Nancy Baym’s Summer Reading List

image from  www.onlinefandom.comNancy Baym is an Associate Professor of Communication Studies at the University of Kansas and author of the Online Fandom blog. Some readers will remember that she's been interviewed on here in the past.  

Here at Hypebot, we are rolling out our summer reading lists, written by some of the
leading thinkers in the industry. If you happen to be in that crowd and
want to join in the fun, or just happen to have a damn good list to
share, email me
five of your picks
and reasons why the music industry should be
reading them.

Here is Nancy's

Mashed Up: Music, Technology, and the Rise of Configurable Culture
by Aram Sinnreich

Sinnreich is one of the smartest people thinking about contemporary digital music practices, and this book, due out in August, is likely to have a big influence on how people understand what Lessig called "remix culture."

Fans, Friends And Followers: Building An Audience In The Digital Age
by Scott Kirsner

This is a how-to book aimed at musicians and artists looking to build an online following. It's got excerpts from about 30 interviews and is a pretty interesting read. 

Ripped: How the Wired Generation Revolutionized Music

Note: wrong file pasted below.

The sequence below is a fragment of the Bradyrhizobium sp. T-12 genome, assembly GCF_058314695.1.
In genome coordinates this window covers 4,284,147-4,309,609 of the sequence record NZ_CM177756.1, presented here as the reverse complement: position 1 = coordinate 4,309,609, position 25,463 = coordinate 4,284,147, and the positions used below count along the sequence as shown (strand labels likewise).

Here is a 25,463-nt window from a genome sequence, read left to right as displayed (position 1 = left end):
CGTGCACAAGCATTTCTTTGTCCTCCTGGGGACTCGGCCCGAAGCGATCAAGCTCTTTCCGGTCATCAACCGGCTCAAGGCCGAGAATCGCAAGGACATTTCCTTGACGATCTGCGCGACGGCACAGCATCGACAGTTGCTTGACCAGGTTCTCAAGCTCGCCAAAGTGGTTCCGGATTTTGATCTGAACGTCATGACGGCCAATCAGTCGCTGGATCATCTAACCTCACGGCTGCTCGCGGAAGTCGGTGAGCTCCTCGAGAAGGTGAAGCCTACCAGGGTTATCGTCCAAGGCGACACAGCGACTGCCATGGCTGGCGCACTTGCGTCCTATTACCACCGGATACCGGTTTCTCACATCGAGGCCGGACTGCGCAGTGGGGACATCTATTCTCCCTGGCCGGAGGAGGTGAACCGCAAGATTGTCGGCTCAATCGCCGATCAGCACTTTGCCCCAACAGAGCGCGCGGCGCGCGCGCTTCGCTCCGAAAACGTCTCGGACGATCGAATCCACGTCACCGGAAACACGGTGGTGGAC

by Greg Kot

This is an excellent very readable overview of changes in the music industry over the last decade.

Selling Sounds: The Commercial Revolution in American Music
by David Suisman

This is an historic academic tome about how music came to be a big business. I'm always eager to situate current trends in their historical context so I'm hoping this one helps with that.

The Music Industry: Music in the Cloud
by Patrik Wikström

Like Kot's book, this is a readable analysis of recent changes in the music industry, but where Kot focuses on case studies to make his case, Wikstrom offers a critical theoretically-grounded perspective and a rich analysis of the changing nature of the many industries involved in "the industry."

Personal Connections in the Digital Age
by Nancy K. Baym

Finally...  Ok, I'm not reading this one since I wrote it, but you should all read my new book about how new communication technologies affect our relationships to one another. It touches on music, but it's much broader than that.

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